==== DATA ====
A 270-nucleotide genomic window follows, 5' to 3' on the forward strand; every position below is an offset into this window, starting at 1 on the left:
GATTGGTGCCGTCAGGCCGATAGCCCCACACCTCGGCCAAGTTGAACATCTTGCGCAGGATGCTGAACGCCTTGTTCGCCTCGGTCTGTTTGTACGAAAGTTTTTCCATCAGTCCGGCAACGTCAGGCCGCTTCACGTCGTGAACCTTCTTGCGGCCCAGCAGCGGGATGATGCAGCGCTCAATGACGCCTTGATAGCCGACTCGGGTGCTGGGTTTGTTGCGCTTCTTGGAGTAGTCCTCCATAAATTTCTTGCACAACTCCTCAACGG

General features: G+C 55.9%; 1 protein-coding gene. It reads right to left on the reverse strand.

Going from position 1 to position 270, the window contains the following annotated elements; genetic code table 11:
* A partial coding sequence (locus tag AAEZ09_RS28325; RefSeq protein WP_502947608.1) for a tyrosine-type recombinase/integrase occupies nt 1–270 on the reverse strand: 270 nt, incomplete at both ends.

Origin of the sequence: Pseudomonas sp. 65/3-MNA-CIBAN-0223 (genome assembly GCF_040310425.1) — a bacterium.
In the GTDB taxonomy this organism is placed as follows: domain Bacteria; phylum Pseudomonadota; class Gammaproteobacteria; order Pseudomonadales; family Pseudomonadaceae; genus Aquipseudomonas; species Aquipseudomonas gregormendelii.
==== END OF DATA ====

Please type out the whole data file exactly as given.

A 270-nucleotide genomic window follows, 5' to 3' on the forward strand; every position below is an offset into this window, starting at 1 on the left:
GATTGGTGCCGTCAGGCCGATAGCCCCACACCTCGGCCAAGTTGAACATCTTGCGCAGGATGCTGAACGCCTTGTTCGCCTCGGTCTGTTTGTACGAAAGTTTTTCCATCAGTCCGGCAACGTCAGGCCGCTTCACGTCGTGAACCTTCTTGCGGCCCAGCAGCGGGATGATGCAGCGCTCAATGACGCCTTGATAGCCGACTCGGGTGCTGGGTTTGTTGCGCTTCTTGGAGTAGTCCTCCATAAATTTCTTGCACAACTCCTCAACGG

General features: G+C 55.9%; 1 protein-coding gene. It reads right to left on the reverse strand.

Going from position 1 to position 270, the window contains the following annotated elements; genetic code table 11:
* A partial coding sequence (locus tag AAEZ09_RS28325; RefSeq protein WP_502947608.1) for a tyrosine-type recombinase/integrase occupies nt 1–270 on the reverse strand: 270 nt, incomplete at both ends.

Origin of the sequence: Pseudomonas sp. 65/3-MNA-CIBAN-0223 (genome assembly GCF_040310425.1) — a bacterium.
In the GTDB taxonomy this organism is placed as follows: domain Bacteria; phylum Pseudomonadota; class Gammaproteobacteria; order Pseudomonadales; family Pseudomonadaceae; genus Aquipseudomonas; species Aquipseudomonas gregormendelii.